Treasury borrowed $24 billion in one day after Thanksgiving

(AFP Photo / Noel Celis)
The US Treasury raised the national debt by more than $24 billion on the day after Thanksgiving, increasing it to the alarming rate of about $211.69 per US household and bringing it to the highest level in history.

Topping off at $16.3 trillion, Friday’s debt was the highest on US record. The numbers skyrocketed after the Treasury Department took the day off on Thanksgiving, holding off on borrowing for just one day. But while Americans stayed home to say thanks and celebrate their annual feast, the economy grew worse overnight, CNS News reported.

On Black Friday, while shoppers were still digesting their big Thanksgiving meals, the voracious federal government scarfed down second, third, and fourth helpings of debt,” wrote John Hayward of Human Events.

When President Barack Obama first took office in 2009, the national debt was $10.6 trillion. Throughout the course of his presidency, it has increased by $5.7 trillion – the equivalent of nearly $50,000 per household.

During a 60 Minutes interview two months ago, the president responded to the alarming numbers, claiming that most of the debt was out of his control.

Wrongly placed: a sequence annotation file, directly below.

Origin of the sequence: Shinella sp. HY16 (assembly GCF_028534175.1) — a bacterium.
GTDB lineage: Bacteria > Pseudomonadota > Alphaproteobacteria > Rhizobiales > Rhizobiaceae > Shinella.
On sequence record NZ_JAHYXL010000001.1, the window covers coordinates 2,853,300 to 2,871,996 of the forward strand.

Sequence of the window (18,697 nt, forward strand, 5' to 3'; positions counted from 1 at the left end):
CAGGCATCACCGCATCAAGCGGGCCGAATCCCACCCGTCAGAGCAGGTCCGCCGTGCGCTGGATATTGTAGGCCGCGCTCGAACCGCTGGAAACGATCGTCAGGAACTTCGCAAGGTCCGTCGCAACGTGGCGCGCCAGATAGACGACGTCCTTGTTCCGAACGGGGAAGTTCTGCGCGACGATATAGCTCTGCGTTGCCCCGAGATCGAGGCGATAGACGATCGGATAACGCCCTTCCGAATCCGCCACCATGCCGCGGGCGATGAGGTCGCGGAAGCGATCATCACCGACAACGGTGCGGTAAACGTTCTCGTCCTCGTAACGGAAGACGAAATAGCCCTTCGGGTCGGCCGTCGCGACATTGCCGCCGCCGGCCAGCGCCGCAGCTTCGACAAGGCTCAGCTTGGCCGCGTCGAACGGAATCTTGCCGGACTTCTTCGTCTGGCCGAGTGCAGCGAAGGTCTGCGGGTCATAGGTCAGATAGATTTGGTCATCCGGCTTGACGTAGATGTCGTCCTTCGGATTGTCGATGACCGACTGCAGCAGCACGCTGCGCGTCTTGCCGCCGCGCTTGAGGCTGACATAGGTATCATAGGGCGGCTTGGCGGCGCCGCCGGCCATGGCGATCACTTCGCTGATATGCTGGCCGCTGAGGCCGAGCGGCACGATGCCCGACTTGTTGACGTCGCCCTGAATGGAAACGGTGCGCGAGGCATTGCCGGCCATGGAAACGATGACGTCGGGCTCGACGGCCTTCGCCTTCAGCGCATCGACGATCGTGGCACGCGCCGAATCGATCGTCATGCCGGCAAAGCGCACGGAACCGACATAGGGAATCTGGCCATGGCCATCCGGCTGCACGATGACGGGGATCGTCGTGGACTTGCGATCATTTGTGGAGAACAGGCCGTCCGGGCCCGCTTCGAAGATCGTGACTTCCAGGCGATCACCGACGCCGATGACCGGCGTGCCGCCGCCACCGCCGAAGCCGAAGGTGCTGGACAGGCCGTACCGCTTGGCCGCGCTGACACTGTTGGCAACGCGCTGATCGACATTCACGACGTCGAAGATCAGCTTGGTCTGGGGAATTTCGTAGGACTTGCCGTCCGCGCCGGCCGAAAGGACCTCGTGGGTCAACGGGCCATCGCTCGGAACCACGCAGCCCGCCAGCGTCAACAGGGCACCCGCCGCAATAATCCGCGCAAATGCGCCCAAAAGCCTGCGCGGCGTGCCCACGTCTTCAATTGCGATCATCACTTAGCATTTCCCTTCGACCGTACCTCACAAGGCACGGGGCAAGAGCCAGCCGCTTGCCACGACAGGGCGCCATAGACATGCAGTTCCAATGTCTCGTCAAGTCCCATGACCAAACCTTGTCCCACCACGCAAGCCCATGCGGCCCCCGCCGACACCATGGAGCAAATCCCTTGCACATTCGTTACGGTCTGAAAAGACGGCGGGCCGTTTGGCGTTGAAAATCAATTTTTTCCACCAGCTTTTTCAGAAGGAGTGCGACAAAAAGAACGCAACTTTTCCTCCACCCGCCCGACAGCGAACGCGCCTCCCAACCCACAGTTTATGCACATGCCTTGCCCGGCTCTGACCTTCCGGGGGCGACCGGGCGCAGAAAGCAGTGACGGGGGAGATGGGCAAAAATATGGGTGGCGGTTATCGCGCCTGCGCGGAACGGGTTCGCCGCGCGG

“Over the last four years, the deficit has gone up, but 90 percent of that is as a consequence of two wars that weren’t paid for, as a consequence of tax cuts that weren’t paid for, a prescription drug plan that was not paid for, and then the worst economic crisis since the Great Depression,” Obama said.

But at a time when Congress is once again debating whether or not to raise the debt ceiling in a struggling economy, the numbers are concerning. If Congress does not raise the debt ceiling before the end of February, the US risks defaulting on its payments to creditors, the Bipartisan Policy Center said in a new report released Tuesday.

The debt ceiling is currently set at $16.394 trillion and US national debt is currently at $16.268 trillion. Even though most politicians state the US can hardly afford to add to its already record-breaking debt numbers, very few economists doubt that in the years to come American credit will only grow.